Nova Scotia & PEI

Raising our voices for rehabilitation funding

In November 2015, more than 100 people with vision loss held a rally at the Nova Scotia Legislature in response to the provincial government’s decision to cut funding for post-vision loss rehabilitation therapy (PVLRT). As a result of their advocacy, the Nova Scotia Minister of Health acknowledged that PVLRT should be treated as a health service and reinstated the funding. Meanwhile in PEI, discussions with provincial government are ongoing. In both provinces, government funding for PVLRT still does not cover the costs to deliver services to Nova Scotians and Islanders.

Reducing eye injuries across Nova Scotia and PEI

In response to an increase in eye injuries among young workers aged 15-24, CNIB’s Eye Safety Tour targeted skilled trade students at community college campuses in Nova Scotia and PEI. With the goal of creating a culture of eye safety among students entering industries with a high risk of eye injury, CNIB delivered 10 eye safety workshops to 570 participants across five Holland College campuses; and 15 eye safety workshops to 1,330 participants across all 13 Nova Scotia Community College campuses.

Helping parents gain practical skills and overcome isolation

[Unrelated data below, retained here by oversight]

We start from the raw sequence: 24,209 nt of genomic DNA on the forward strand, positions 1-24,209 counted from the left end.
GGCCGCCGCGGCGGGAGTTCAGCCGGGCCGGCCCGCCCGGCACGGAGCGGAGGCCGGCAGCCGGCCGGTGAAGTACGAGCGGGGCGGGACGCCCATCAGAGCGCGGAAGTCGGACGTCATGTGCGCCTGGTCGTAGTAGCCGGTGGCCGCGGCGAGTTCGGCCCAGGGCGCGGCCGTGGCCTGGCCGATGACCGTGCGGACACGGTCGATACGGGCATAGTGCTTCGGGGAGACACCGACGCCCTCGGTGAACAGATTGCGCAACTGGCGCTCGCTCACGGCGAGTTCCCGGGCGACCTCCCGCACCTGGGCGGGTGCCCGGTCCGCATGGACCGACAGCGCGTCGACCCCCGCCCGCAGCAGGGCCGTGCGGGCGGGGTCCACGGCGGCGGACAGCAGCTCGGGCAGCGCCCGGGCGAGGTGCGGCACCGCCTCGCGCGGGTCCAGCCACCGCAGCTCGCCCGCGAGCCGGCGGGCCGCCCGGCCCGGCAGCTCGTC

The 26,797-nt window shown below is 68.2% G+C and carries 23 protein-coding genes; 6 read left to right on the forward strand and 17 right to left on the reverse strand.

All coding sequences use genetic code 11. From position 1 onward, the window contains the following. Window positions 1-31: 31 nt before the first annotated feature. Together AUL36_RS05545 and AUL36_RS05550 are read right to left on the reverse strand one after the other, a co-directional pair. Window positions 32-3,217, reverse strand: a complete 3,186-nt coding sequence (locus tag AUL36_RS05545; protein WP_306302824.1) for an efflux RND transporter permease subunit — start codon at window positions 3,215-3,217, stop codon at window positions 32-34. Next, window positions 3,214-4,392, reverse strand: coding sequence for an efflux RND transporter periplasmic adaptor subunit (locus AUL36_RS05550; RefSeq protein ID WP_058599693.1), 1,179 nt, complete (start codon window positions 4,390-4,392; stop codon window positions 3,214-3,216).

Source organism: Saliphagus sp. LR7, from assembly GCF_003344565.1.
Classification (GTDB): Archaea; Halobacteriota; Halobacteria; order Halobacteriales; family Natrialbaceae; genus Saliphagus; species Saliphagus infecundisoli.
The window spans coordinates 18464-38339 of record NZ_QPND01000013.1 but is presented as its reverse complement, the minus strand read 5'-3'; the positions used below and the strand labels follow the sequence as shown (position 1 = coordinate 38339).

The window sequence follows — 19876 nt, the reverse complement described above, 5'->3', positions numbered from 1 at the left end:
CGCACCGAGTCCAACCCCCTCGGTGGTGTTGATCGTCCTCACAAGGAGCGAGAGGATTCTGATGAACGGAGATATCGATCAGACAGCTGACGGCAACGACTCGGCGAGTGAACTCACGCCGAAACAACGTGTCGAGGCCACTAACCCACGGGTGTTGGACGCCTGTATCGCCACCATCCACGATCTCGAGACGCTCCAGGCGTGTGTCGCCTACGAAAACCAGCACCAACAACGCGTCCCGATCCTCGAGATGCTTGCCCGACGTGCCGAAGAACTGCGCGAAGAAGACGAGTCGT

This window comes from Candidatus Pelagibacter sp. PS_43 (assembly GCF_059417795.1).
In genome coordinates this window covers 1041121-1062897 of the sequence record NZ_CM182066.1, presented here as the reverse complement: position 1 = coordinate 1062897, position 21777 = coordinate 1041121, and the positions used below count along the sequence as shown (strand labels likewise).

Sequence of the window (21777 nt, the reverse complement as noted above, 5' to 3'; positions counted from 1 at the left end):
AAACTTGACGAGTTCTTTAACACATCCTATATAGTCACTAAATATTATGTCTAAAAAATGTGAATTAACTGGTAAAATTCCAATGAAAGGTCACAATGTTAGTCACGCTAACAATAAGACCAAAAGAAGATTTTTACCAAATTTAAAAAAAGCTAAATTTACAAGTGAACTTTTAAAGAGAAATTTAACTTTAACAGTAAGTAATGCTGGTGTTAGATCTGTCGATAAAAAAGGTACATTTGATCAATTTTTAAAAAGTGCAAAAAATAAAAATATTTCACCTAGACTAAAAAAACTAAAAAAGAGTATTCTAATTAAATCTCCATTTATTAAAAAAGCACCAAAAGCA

Last year, parents from across Nova Scotia and PEI (as well as New Brunswick, Newfoundland and Labrador, and Ontario) participated in CNIB’s Parenting with Vision Loss program, which is based in Halifax. By focusing on everyday parenting activities, the program enhances parents’ confidence and enables them to gain practical parenting skills. Moms and dads shared their vision loss stories, discussed the decision to have children and the public perceptions of parenting with vison loss, as well as overcoming isolation.

Meet Normand Richard

Normand Richard admits that his journey to accepting vision loss was a long one. When he was seven years old, he remembers having difficulty seeing the chalk board and reading books. It would be another 30-odd years before the PEI resident learned he had optic nerve damage – but still, he had a hard time coming to terms with it.

Another 10 years went by before Normand finally accepted help from CNIB and began his journey of moving forward. After some convincing, he allowed our staff to teach him how to walk independently with a white cane – reminding him that using a cane isn’t a symbol of weakness as he’d believed, but a tool for independence. Before long, he was learning to use a computer and he built enough confidence to enroll at the Collège de l’Acadie in PEI so he could complete his GED.

Today, Normand is learning how to cook; he has his own website and is writing a book about his life, with proceeds going to his local church.

“You have to accept your disability,” he says. “CNIB is there to help you. Nobody should think anything else.”

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